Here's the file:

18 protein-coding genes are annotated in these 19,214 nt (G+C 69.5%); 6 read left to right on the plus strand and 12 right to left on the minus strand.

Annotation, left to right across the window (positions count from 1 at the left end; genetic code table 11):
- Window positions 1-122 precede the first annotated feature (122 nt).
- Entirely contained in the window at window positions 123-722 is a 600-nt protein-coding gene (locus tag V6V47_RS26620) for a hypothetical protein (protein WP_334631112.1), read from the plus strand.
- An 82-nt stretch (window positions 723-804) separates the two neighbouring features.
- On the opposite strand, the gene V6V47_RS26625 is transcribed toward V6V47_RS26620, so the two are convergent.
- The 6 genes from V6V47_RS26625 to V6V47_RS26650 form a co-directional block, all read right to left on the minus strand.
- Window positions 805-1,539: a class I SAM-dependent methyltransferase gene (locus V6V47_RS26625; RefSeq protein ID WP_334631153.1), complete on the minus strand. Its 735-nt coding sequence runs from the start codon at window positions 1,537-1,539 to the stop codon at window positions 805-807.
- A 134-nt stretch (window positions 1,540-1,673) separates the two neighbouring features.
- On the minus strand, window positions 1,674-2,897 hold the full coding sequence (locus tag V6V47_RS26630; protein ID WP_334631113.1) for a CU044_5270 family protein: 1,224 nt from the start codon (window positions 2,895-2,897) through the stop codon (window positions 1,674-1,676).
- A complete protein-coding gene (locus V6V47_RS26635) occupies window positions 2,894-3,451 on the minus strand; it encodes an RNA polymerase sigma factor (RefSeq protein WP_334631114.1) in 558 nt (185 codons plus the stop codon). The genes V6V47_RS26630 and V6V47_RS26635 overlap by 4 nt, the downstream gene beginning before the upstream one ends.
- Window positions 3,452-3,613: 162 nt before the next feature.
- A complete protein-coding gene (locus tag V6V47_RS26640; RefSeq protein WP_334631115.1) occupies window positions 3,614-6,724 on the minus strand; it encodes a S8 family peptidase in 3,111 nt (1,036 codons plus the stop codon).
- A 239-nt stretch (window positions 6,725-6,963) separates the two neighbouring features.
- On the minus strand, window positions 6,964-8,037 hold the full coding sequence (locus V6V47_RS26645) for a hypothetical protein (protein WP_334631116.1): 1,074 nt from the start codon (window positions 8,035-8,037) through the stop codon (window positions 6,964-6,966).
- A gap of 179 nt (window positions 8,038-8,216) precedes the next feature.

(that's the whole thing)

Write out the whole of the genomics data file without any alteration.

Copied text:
18 protein-coding genes are annotated in these 19,214 nt (G+C 69.5%); 6 read left to right on the plus strand and 12 right to left on the minus strand.

Annotation, left to right across the window (positions count from 1 at the left end; genetic code table 11):
- Window positions 1-122 precede the first annotated feature (122 nt).
- Entirely contained in the window at window positions 123-722 is a 600-nt protein-coding gene (locus tag V6V47_RS26620) for a hypothetical protein (protein WP_334631112.1), read from the plus strand.
- An 82-nt stretch (window positions 723-804) separates the two neighbouring features.
- On the opposite strand, the gene V6V47_RS26625 is transcribed toward V6V47_RS26620, so the two are convergent.
- The 6 genes from V6V47_RS26625 to V6V47_RS26650 form a co-directional block, all read right to left on the minus strand.
- Window positions 805-1,539: a class I SAM-dependent methyltransferase gene (locus V6V47_RS26625; RefSeq protein ID WP_334631153.1), complete on the minus strand. Its 735-nt coding sequence runs from the start codon at window positions 1,537-1,539 to the stop codon at window positions 805-807.
- A 134-nt stretch (window positions 1,540-1,673) separates the two neighbouring features.
- On the minus strand, window positions 1,674-2,897 hold the full coding sequence (locus tag V6V47_RS26630; protein ID WP_334631113.1) for a CU044_5270 family protein: 1,224 nt from the start codon (window positions 2,895-2,897) through the stop codon (window positions 1,674-1,676).
- A complete protein-coding gene (locus V6V47_RS26635) occupies window positions 2,894-3,451 on the minus strand; it encodes an RNA polymerase sigma factor (RefSeq protein WP_334631114.1) in 558 nt (185 codons plus the stop codon). The genes V6V47_RS26630 and V6V47_RS26635 overlap by 4 nt, the downstream gene beginning before the upstream one ends.
- Window positions 3,452-3,613: 162 nt before the next feature.
- A complete protein-coding gene (locus tag V6V47_RS26640; RefSeq protein WP_334631115.1) occupies window positions 3,614-6,724 on the minus strand; it encodes a S8 family peptidase in 3,111 nt (1,036 codons plus the stop codon).
- A 239-nt stretch (window positions 6,725-6,963) separates the two neighbouring features.
- On the minus strand, window positions 6,964-8,037 hold the full coding sequence (locus V6V47_RS26645) for a hypothetical protein (protein WP_334631116.1): 1,074 nt from the start codon (window positions 8,035-8,037) through the stop codon (window positions 6,964-6,966).
- A gap of 179 nt (window positions 8,038-8,216) precedes the next feature.